We move beyond local lockdown into isolation, our little trio bunkering down to a halt as the world outside the window continues to turn. A teen loses all sense of taste and smell and I lose the sense of humour and perspective I’ve tried hard to hold onto in a year that has pushed humour and perspective to the sharpest of knife-edge arêtes. That day one of isolation is World Mental Health Day is an irony not lost; I spend it in tears while tweeting on behalf of clients that it’s okay not to be okay. My knife-edge arête is a long, long way from okay.
The teen retreats to bed, fatigued and glassy-eyed but, thankfully, without symptoms worse. I cancel a long-overdue and much yearned-for hike with a friend who’s also locked down in Rhondda Cynon Taf; the outing was to take me to the northernmost tip of RCT after months of playing safe in the south, a bold expedition indeed. My friend has May-like sunshine and perfect views over borders to local authorities beyond, and I’m glad for him. That’s to say, I manage to be glad after spending four hours chopping things in the confines of my garden, and a smidge of the perspective starts to creep back.
Lionel still needs walking so we venture 100 yards beyond our back gate, into the woods where we never meet a soul. Evidently, some souls have met here recently and have left more than a trace of their meeting, so we pop home for gloves and bags and carry out an almighty litter pick to atone for being 100 yards beyond our gate while isolating. We bring home a stash of Maoam wrappers, an assortment of bottles and cans, an umbrella, some bathroom piping, a layer of floristry plastic wrap and a Tesco carrier bag. If I knew where the souls lived, I would happily break isolation to deliver it back through their letterboxes, but I don’t, so instead it joins in the wheelie bin the bagged dog shit we found last week, pegged, at head height, to a tree. The woods are so beautiful, agree Lionel and I. WMHD or not, they’re a good place for a bit of a cry with no souls around to see.
After a three-month wait, the arrival of our new shed is big news in a year in which upper RCT becomes a destination. I buy the shed as a writing retreat; funnily, the pair I’m now sharing isolation with seems to think it’s a TV den for Koppaberg-drinking teens, so I quickly fill it up with pens and OS maps to claim dibs. Somebody who I hope might know me better after quite a long time of knowing me tells me I always seem to land on my feet, and the words sting my eyes because my translation would be that I always seem to work incredibly hard, and maybe he missed the last 10 years. Looking around the shed / writing room / cider den, it doesn’t seem much, but in a year of not going far and feeling rather exhausted while trying to hang onto the humour, at least it’s mine. Lionel and the teen who’s not in bed poke some noses through the open door. Ok, I relent. It’s ours.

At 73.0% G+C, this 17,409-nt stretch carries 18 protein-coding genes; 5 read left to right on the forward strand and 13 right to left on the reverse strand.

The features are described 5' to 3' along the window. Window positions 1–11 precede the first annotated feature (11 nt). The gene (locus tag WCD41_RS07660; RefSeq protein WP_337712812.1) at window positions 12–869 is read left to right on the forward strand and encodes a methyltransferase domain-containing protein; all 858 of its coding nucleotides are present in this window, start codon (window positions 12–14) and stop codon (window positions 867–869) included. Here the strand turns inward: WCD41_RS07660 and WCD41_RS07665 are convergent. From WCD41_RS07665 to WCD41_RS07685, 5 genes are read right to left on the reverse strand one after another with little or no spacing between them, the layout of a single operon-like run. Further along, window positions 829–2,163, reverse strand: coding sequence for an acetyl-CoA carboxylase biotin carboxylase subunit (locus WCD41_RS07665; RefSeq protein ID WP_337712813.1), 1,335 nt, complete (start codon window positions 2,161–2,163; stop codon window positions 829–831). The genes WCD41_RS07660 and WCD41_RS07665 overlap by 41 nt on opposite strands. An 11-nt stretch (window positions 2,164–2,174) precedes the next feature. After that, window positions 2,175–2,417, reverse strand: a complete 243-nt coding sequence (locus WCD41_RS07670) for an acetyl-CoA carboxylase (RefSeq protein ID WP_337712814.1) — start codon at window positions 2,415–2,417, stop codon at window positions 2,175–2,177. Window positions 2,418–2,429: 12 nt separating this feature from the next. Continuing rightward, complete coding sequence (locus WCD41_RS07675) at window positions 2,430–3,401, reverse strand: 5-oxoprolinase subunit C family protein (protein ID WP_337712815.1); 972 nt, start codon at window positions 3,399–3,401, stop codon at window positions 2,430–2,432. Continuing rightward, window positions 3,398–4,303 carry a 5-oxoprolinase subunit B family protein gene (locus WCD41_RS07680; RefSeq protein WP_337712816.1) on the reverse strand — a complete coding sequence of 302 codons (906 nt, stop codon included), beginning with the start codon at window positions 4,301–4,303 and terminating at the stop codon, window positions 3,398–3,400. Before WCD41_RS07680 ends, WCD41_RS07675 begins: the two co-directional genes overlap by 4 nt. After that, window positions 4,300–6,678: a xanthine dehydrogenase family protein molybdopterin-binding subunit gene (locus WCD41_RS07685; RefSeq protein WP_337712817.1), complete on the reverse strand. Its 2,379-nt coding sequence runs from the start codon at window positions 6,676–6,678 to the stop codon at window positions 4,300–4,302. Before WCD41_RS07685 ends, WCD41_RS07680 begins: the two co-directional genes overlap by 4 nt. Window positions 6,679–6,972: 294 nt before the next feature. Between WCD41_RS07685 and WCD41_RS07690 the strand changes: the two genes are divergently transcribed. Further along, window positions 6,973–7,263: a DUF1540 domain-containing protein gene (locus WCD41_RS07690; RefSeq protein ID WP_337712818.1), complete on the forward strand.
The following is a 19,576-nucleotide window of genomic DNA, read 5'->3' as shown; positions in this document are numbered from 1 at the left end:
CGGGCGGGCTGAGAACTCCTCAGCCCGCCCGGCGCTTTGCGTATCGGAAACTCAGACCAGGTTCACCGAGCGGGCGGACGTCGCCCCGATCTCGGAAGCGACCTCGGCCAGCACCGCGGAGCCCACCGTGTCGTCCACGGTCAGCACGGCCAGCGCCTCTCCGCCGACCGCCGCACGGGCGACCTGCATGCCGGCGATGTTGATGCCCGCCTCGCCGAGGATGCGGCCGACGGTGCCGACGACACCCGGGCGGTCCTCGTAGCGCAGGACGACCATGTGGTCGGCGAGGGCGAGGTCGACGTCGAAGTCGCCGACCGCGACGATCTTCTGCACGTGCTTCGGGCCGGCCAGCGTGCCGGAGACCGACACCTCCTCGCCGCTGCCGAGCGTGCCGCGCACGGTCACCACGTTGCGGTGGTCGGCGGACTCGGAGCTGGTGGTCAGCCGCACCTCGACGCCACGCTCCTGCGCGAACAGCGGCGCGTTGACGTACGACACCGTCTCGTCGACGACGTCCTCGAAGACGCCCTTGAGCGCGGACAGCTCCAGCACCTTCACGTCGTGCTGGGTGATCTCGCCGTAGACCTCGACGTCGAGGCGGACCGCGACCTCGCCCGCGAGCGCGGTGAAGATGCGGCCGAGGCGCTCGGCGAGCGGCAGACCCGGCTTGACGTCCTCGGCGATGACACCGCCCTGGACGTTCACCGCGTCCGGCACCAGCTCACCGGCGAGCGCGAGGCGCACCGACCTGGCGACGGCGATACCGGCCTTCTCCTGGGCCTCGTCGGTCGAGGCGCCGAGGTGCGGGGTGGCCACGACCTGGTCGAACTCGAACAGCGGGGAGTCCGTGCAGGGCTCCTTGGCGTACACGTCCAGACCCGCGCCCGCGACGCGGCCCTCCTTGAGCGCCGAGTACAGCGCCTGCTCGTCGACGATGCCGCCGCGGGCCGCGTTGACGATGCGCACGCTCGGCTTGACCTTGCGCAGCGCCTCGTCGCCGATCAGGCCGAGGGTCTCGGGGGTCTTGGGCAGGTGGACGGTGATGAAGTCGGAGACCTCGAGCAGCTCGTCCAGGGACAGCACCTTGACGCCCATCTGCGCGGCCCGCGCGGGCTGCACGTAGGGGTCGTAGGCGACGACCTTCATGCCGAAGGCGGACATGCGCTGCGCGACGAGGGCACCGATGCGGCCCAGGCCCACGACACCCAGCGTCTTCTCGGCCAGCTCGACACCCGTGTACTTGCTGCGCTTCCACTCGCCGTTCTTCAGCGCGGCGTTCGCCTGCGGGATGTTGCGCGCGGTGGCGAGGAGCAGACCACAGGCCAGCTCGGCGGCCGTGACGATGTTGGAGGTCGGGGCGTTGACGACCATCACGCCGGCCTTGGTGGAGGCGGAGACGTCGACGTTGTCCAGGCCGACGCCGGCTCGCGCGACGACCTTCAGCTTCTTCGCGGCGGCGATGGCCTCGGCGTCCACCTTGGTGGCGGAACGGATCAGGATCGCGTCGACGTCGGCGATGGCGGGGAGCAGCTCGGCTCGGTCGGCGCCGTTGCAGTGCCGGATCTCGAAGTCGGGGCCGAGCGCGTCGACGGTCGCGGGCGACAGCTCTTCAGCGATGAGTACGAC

I feel pretty poorly myself but it’s becoming hard to work out which symptoms are the ongoing myelitis, which might be Covid and which are my body simply saying: “Right, that’s enough now, I’m going for a long snooze.” Good friends drop off the essentials – chocolate digestives, wine, flowers – and the non-essentials (milk, grapes, dog biscuits). But they can’t drop off hugs, which I would class as essentials but which have been downgraded to luxuries in this strangest of years. The teens are thankfully pretty good at hugs, but I’m advised to stay two metres away from one of them. With the incoming Covid result, the school and the trackers swing into action, phoning us umpteen times to check contacts and bus journeys. The perfectly nice lady from TTP helpfully suggests we use separate bathrooms (impossible, unless two of us start going in the shed) and that we avoid contact. I look at the poorly teen and my heart thinks there isn’t a parent in the land who could take social distancing to that extreme, and we cwtch up on the sofa for Bake Off.
We sniffle our goodbyes to Sura and the teen heads back to bed, leaving me to the increasingly improbable season four of Breaking Bad. ‘Baking Bad!’ the teen says cheerfully, halfway up the stairs, and we fall about in the warmth of the returning humour. I calculate some ifs. If the other teen and I don’t get symptoms in the next eight days, and if Mr Drakeford announces that the people of RCT have been so good at abiding by the rules that he’s going to lift our lockdown, and if he doesn’t simultaneously pop Gwynedd into lockdown – we can go on holiday in half term! After not going to Canada, four nights in a caravan in Snowdonia doesn’t seem too much to ask but, okay, those are some pretty enormous ifs and I’m not packing the board games and hiking boots just yet.
I see a meme on Facebook that reads: ‘2020 is still better than my previous marriage’ and the errant humour edges an inch closer. Cwtched up on the sofa during Bake Off, the teen optimistically worked their teen way through a giant tube of orange Smarties, defiant in the face of an utter lack of orange taste. Four nights in a caravan would make 2020 so, so much better – but, really, it could be so, so much worse.